RENTON — Anticipating the physical and verbal rumble, two seismometers were installed at CenturyLink Field.
Planted on the field and in the third deck, the devices are set to record any seismic activity that results from a bonkers crowd for the Seattle Seahawks’ divisional-playoff game against the New Orleans Saints at 1:30 p.m. Saturday.
Just more than three years ago, the Saints were the favorites during a playoff visit to Seattle. Marshawn Lynch’s 67-yard touchdown run set off nearby seismometers and sent the Saints home the year after they won the Super Bowl.
Saturday, the Saints (11-5, 1-0 playoffs) come into Seattle as the No. 6 — and lowest — seed in the NFC playoffs. The top-seeded Seahawks are an uncommon front-runner for the Seattle area, which is enough to produce gnawed fingernails and knocking knees throughout town.
Premium content for only $0.99
For the most comprehensive local coverage, subscribe today.
Seahawks players have no such worries. Ego is not in short supply for Seattle, allowing it to believe handling one of Saturday’s biggest concerns, Saints tight end Jimmy Graham, is a mild issue.
Graham — 6-foot-7, 265 pounds and fleet — was limited in the first game against the Seahawks, a 34-7 pasting of the Saints on Dec. 2. He made three catches and scored a 2-yard touchdown.
At times, Seahawks linebacker K.J. Wright tracked Graham and did it well. Wright is out of Saturday’s game because of a broken foot, spurring questions about how the Seahawks will handle Graham, a two-time Pro-Bowl selection.
The answer is they likely will do it the same way.
The belief that Wright was solely responsible for quieting Graham in the first game is incorrect. The Seahawks used six players, plus multiple schemes, to handle Graham.
On one snap, the Seahawks dispatched nose tackle Clinton McDonald to head off Graham. Playing a two-deep zone — known as Tampa 2 — McDonald dropped from his defensive tackle position to get in front of Graham on a shallow crossing route. The Seahawks played multiple zones, in addition to using strong safety Kam Chancellor to jam Graham at the line.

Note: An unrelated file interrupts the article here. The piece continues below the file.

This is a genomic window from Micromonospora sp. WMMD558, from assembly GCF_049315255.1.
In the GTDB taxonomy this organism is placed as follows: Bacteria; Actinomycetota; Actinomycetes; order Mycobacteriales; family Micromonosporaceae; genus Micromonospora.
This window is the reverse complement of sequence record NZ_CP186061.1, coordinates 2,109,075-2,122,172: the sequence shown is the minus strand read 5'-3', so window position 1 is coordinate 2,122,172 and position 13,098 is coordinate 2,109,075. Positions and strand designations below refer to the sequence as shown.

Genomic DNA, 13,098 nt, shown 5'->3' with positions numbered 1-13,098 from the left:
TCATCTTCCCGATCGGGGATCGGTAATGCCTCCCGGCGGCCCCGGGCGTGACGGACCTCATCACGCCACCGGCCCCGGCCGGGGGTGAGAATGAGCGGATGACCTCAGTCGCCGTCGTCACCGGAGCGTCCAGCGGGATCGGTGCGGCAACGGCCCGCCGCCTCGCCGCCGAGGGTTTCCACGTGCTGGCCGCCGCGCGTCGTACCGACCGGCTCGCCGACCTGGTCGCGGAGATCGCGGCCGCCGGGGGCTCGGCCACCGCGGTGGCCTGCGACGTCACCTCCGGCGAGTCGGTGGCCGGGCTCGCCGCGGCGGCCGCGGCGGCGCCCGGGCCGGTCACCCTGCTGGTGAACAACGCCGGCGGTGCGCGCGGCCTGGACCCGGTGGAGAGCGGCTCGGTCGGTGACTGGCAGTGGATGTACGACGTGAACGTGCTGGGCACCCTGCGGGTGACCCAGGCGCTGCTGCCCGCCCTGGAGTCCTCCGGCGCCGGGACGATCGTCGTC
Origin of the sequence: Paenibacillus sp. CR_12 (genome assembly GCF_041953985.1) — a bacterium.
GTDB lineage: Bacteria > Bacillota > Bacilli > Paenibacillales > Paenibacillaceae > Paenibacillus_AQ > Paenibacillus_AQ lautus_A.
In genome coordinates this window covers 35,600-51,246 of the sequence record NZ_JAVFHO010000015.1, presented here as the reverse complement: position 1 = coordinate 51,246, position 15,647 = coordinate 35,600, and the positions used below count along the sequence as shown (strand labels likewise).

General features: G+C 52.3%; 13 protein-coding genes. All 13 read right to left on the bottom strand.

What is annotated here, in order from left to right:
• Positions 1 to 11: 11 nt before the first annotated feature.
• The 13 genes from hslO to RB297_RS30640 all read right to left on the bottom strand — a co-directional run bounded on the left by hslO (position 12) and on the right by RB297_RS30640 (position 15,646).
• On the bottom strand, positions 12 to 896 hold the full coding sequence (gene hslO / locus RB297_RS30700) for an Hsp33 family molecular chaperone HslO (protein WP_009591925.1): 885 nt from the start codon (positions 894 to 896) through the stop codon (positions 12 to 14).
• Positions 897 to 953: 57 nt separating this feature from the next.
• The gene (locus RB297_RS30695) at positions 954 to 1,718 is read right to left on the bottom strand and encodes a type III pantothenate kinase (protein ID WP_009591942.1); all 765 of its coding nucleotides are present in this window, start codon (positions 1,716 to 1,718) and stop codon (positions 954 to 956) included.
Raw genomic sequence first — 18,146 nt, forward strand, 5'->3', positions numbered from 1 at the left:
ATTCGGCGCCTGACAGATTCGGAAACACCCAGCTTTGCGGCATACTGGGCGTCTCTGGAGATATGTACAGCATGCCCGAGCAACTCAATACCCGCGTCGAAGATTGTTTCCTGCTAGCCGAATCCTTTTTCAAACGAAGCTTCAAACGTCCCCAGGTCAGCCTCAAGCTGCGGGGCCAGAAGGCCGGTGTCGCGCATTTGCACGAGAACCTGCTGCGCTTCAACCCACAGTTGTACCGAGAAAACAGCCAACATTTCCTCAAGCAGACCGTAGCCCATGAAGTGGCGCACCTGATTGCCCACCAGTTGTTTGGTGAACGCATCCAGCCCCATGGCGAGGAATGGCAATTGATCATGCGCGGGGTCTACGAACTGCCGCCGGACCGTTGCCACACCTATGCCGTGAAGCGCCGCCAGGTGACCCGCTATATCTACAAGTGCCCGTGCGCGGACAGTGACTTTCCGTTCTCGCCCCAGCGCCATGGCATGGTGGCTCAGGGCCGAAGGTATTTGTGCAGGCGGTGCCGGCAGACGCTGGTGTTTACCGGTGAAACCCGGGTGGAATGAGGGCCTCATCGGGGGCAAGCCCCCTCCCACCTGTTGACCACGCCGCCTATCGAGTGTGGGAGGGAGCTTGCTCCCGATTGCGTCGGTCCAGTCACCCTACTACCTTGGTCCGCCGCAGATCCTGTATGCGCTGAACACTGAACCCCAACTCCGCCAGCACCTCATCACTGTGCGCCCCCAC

Linebacker Malcolm Smith will replace Wright and take a piece of the Graham pie.
“He’s big, he’s got a lot of range, he’s got great speed and he’s got good body control when the ball is in the air,” Smith said. “He’s somebody the quarterback is looking for.
“Anytime you have a guy who has that much talent and the quarterback actually trusts him, it’s going to be difficult for anybody. We are going to do our best to cover him and see what he has to offer.”
That line of thought could be applied to rejuvenated and returning Seahawks wide receiver Percy Harvin. Harvin will play Saturday for the second time this season and first time since Nov. 17.
His addition only supplements a Seahawks offense that skewered the Saints in the first game.
Quarterback Russell Wilson was military-bed crisp on a 22-of-30 day against the Saints. When Saints defensive coordinator Rob Ryan jabbed, Wilson hooked. When Ryan hooked, Wilson ducked.
“Obviously, the execution of their quarterback was something to be seen,” Ryan said. “Hopefully he doesn’t have that type of game against us again, or we’re in big trouble.
“He was out of the pocket, and a lot of that was calls on me. We went to some three-man rush, and he definitely exploited that. And then when we came with all-out pressure, he made the throws, and we didn’t quite execute the coverage. So it made for an awfully long evening out there.”
Really, it was a short night. The Seahawks took a 17-0 lead in the first quarter and a 27-7 lead by halftime.
Ryan is often a gambling man — just the type of approach that has caught Harvin’s eye.
“What I noticed, they do a lot of zero blitzing,” Harvin said. “What that means is no safety over the top. So as the receivers on third downs, that’s where we’re looking to cash in at. We feel like man-to-man, one-on-one, we feel confident that we can beat it.”
A win would move the Seahawks to the conference title game for the first time since the 2005 season and third time in franchise history, the first coming in the 1983 season.
The ’83 team was a Cinderella bunch. In 2005, the Seahawks were the No. 1 seed. This season, they are again the top seed and the betting favorite to win the Super Bowl on Feb. 2 in East Rutherford, N.J.
“Everybody on this team understands we’re in a great position to do something that will last longer than our playing days,” defensive end Red Bryant said. “We’re trying to take advantage of every opportunity we get.”
The first postseason opportunity is Saturday.